Morten's bed. His eyes were still blazing with anger at the insult, and
he needed air.
"Things are going badly here now," said Morten, looking at him with a
"Yes, I know very well you can't stand it--all the same, they must hold
"And supposing they don't get better conditions?"
"Then they must accept the consequences. That's better than the whole
Cause should go to the wall!"
"Are those the new ideas? I think the ignorant have always had to take
the consequences! And there has never been lacking some one to spit on
them!" said Morten sadly.
"But, listen!" cried Pelle, springing to his feet. "You'll please not
blame me for spitting at anybody--the others did that!" He was very near
losing his temper again, but Morten's quiet manner mastered him.
"The others--that was nothing at all! But it was you who spat seven
times over into the poor devil's face--I was standing in the shop, and
Pelle stared at him, speechless. Was this the truth-loving Morten who
stood there lying?
"You say you saw me spit at him?"
Morten nodded. "Do you want to accept the applause and the honor, and
sneak out of the beastliness and the destruction? You have taken a great
responsibility on yourself, Pelle. Look, how blindly they follow you--at
the sight of your bare face, I'm tempted to say. For I'm not myself
quite sure that you give enough of yourself. There is blood on your
hands--but is any of it your own blood?"
Pelle sat there heavily pondering; Morten's words always forced his
thoughts to follow paths they had never before known. But now he
understood him; and a dark shadow passed over his face, which left its
traces behind it. "This business has cost me my home," he said quietly.
"Ellen cares nothing for me now, and my children are being neglected,
and are drifting away from me. I have given up splendid prospects for
the future; I go hungry every day, and I have to see my old father in
want and wretchedness! I believe no one can feel as homeless and lonely
and forsaken as I do! So it has cost me something--you force me to say
it myself." He smiled at Morten, but there were tears in his eyes.
"Forgive me, my dear friend!" said Morten. "I was afraid you didn't
really know what you were doing. Already there are many left on the
field of battle, and it's grievous to see them--especially if it should
all lead to nothing."
"Do you condemn the Movement, then? According to you, I can never do
"Not if it leads to an end! I myself have dreamed of leading them on to
fortune--in my own way; but it isn't a way after their own heart. You
have power over them--they follow you blindly--lead them on, then! But
every wound they receive in battle should be yours as well--otherwise
you are not the right man for the place. And are you certain of the
Yes, Pelle was certain of that. "And we are reaching it!" he cried,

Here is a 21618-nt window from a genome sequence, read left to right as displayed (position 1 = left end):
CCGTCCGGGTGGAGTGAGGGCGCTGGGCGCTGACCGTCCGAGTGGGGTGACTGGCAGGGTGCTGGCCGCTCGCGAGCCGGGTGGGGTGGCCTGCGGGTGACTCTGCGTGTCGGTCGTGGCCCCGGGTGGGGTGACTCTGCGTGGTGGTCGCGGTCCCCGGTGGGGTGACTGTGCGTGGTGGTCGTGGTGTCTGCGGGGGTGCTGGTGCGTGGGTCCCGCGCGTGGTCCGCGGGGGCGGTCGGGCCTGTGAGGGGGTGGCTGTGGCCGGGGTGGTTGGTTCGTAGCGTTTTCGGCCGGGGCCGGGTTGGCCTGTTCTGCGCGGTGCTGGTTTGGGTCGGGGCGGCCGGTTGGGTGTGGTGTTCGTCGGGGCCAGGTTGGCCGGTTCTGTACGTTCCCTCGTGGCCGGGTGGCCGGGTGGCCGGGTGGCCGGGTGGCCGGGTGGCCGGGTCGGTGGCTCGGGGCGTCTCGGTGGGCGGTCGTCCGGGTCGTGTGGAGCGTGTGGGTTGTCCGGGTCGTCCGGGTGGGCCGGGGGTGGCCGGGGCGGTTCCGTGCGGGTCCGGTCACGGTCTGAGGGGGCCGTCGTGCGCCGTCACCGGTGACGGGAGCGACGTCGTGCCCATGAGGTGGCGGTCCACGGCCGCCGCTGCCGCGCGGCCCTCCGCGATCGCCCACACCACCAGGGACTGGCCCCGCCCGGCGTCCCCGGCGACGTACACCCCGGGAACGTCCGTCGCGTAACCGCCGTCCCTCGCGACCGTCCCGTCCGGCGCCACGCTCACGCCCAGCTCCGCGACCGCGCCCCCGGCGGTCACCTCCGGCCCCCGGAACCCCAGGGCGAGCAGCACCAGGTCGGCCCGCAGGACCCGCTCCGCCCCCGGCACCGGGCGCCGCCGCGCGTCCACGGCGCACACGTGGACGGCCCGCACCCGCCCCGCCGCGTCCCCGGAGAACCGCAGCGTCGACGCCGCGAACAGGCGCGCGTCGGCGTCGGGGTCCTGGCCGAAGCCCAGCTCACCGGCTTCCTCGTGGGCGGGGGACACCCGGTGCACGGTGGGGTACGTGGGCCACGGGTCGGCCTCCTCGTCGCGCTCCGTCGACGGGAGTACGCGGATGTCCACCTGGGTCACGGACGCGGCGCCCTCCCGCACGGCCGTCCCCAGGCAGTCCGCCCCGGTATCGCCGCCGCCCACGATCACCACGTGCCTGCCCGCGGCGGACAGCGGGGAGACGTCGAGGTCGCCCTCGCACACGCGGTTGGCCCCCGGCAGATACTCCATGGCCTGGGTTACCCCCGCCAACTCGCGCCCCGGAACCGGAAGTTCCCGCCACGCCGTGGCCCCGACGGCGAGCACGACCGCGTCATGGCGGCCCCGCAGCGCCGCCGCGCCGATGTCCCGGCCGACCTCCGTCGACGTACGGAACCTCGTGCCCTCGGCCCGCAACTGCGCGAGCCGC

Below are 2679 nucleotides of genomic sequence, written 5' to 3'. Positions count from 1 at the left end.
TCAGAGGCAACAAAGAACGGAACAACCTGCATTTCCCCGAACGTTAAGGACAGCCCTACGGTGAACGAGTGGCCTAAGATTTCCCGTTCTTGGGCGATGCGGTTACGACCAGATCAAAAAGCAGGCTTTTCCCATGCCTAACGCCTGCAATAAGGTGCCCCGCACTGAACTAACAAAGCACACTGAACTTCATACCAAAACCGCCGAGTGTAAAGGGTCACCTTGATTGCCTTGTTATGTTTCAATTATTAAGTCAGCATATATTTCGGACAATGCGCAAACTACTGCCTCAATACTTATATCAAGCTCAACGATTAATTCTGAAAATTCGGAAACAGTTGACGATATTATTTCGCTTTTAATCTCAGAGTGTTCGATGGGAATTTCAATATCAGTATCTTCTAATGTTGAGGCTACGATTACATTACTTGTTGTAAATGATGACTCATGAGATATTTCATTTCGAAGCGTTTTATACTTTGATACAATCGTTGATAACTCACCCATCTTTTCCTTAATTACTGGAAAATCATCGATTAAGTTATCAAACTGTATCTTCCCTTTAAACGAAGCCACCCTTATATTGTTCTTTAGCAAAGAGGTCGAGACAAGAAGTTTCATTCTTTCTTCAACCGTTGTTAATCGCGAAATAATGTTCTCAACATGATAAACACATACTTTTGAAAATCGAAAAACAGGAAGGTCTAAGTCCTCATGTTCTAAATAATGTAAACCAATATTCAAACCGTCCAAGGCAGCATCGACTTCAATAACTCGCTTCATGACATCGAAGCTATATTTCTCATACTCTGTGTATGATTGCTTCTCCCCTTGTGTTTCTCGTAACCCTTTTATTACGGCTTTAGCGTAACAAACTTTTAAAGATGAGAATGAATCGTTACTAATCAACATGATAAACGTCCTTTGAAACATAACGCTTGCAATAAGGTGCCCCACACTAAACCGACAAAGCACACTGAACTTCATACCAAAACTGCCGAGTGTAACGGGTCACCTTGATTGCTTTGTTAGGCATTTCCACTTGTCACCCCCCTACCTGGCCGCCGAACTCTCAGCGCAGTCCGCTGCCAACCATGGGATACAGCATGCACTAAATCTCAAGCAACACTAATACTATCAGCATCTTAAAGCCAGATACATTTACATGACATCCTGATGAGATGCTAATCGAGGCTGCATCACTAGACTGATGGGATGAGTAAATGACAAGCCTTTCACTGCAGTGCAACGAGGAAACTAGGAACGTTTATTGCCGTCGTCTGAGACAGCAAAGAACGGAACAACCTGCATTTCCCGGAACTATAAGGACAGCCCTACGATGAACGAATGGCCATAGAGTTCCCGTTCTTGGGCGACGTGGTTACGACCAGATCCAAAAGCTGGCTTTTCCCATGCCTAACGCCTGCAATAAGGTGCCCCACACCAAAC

suddenly inspired. "See how cheerfully they approve of everything, and
just go forward!"
"But, Pelle!" said Morten, with a meaning smile, laying his hand on his
shoulder, "a leader is not Judge Lynch. Otherwise the parties would
fight it out with clubs!"
"Ah, you are thinking of what happened just now!" said Pelle. "That had
nothing to do with the Movement! He said my father was going about the
backyards fishing things out of dustbins--so I gave him a few on the
jaw. I have the same right as any one else to revenge an insult." He did
not mention the evil words concerning Ellen; he could not bring himself
to do so.
"But that is true," said Morten quietly.
"Then why didn't you tell me?" asked Pelle.
"I thought you knew it. And you have enough to struggle against as it
is--you've nothing to reproach yourself with."
"Perhaps you can tell me where he could be found?" said Pelle, in a low
"He is usually to be found in this quarter."
Pelle went. His mind was oppressed; all that day fresh responsibilities
had heaped themselves upon him; a burden heavy for one man to bear. Was
he to accept the responsibility for all that the Movement destroyed as
it progressed, simply because he had placed all his energies and his
whole fortune at its disposal? And now Father Lasse was going about as a
scavenger. He blushed for shame--yet how could he have prevented it? Was
he to be made responsible for the situation? And now they were spitting
upon Ellen--that was the thanks he got!
He did not know where to begin his search, so he went into the courts
and backyards and asked at random. People were crowding into a courtyard
in Blaagaard Street, so Pelle entered it. There was a missionary there
who spoke with the sing-song accent of the Bornholmer, in whose eyes was
the peculiar expression which Pelle remembered as that of the "saints"
of his childhood. He was preaching and singing alternately. Pelle gazed
at him with eyes full of reminiscence, and in his despairing mood he was
near losing control of himself and bellowing aloud as in his childish
years when anything touched him deeply. This was the very lad who had
said something rude about Father Lasse, and whom he--young as he was--
had kicked so that he became ruptured. He was able to protect his father